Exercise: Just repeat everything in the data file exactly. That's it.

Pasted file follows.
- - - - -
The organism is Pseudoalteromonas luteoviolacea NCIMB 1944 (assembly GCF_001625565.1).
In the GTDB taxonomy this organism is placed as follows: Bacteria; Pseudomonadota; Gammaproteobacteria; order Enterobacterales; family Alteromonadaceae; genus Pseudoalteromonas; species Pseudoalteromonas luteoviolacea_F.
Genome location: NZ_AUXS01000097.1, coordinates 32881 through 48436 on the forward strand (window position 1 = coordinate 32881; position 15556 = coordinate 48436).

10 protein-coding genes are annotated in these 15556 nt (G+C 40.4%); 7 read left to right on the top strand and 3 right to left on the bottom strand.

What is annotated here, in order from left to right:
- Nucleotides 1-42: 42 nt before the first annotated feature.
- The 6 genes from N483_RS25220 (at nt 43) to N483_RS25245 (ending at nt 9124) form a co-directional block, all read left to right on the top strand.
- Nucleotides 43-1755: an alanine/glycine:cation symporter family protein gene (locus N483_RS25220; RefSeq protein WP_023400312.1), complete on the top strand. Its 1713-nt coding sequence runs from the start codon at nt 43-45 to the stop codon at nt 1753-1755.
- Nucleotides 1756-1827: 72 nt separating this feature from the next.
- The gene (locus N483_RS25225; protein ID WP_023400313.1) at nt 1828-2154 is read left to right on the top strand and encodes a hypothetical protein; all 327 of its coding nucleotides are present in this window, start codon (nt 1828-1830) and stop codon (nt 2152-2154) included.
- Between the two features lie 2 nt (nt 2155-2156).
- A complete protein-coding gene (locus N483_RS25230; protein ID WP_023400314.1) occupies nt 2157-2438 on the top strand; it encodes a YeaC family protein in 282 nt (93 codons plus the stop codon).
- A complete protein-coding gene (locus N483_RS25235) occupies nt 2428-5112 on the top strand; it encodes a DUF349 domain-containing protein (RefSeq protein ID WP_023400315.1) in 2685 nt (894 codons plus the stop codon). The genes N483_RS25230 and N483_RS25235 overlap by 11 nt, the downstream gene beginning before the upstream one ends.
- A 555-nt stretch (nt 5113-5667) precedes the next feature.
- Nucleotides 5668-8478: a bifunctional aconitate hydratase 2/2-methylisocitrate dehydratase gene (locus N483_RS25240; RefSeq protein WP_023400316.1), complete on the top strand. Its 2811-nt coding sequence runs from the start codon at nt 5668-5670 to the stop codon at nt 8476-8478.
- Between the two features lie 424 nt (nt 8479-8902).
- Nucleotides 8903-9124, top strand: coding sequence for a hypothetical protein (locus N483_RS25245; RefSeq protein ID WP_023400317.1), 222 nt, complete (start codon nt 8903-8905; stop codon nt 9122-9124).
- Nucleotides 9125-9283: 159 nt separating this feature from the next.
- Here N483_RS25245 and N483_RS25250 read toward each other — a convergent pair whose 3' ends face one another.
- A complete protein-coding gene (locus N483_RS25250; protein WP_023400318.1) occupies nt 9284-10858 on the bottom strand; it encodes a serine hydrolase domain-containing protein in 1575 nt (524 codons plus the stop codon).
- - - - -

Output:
The organism is Pseudoalteromonas luteoviolacea NCIMB 1944 (assembly GCF_001625565.1).
In the GTDB taxonomy this organism is placed as follows: Bacteria; Pseudomonadota; Gammaproteobacteria; order Enterobacterales; family Alteromonadaceae; genus Pseudoalteromonas; species Pseudoalteromonas luteoviolacea_F.
Genome location: NZ_AUXS01000097.1, coordinates 32881 through 48436 on the forward strand (window position 1 = coordinate 32881; position 15556 = coordinate 48436).

10 protein-coding genes are annotated in these 15556 nt (G+C 40.4%); 7 read left to right on the top strand and 3 right to left on the bottom strand.

What is annotated here, in order from left to right:
- Nucleotides 1-42: 42 nt before the first annotated feature.
- The 6 genes from N483_RS25220 (at nt 43) to N483_RS25245 (ending at nt 9124) form a co-directional block, all read left to right on the top strand.
- Nucleotides 43-1755: an alanine/glycine:cation symporter family protein gene (locus N483_RS25220; RefSeq protein WP_023400312.1), complete on the top strand. Its 1713-nt coding sequence runs from the start codon at nt 43-45 to the stop codon at nt 1753-1755.
- Nucleotides 1756-1827: 72 nt separating this feature from the next.
- The gene (locus N483_RS25225; protein ID WP_023400313.1) at nt 1828-2154 is read left to right on the top strand and encodes a hypothetical protein; all 327 of its coding nucleotides are present in this window, start codon (nt 1828-1830) and stop codon (nt 2152-2154) included.
- Between the two features lie 2 nt (nt 2155-2156).
- A complete protein-coding gene (locus N483_RS25230; protein ID WP_023400314.1) occupies nt 2157-2438 on the top strand; it encodes a YeaC family protein in 282 nt (93 codons plus the stop codon).
- A complete protein-coding gene (locus N483_RS25235) occupies nt 2428-5112 on the top strand; it encodes a DUF349 domain-containing protein (RefSeq protein ID WP_023400315.1) in 2685 nt (894 codons plus the stop codon). The genes N483_RS25230 and N483_RS25235 overlap by 11 nt, the downstream gene beginning before the upstream one ends.
- A 555-nt stretch (nt 5113-5667) precedes the next feature.
- Nucleotides 5668-8478: a bifunctional aconitate hydratase 2/2-methylisocitrate dehydratase gene (locus N483_RS25240; RefSeq protein WP_023400316.1), complete on the top strand. Its 2811-nt coding sequence runs from the start codon at nt 5668-5670 to the stop codon at nt 8476-8478.
- Between the two features lie 424 nt (nt 8479-8902).
- Nucleotides 8903-9124, top strand: coding sequence for a hypothetical protein (locus N483_RS25245; RefSeq protein ID WP_023400317.1), 222 nt, complete (start codon nt 8903-8905; stop codon nt 9122-9124).
- Nucleotides 9125-9283: 159 nt separating this feature from the next.
- Here N483_RS25245 and N483_RS25250 read toward each other — a convergent pair whose 3' ends face one another.
- A complete protein-coding gene (locus N483_RS25250; protein WP_023400318.1) occupies nt 9284-10858 on the bottom strand; it encodes a serine hydrolase domain-containing protein in 1575 nt (524 codons plus the stop codon).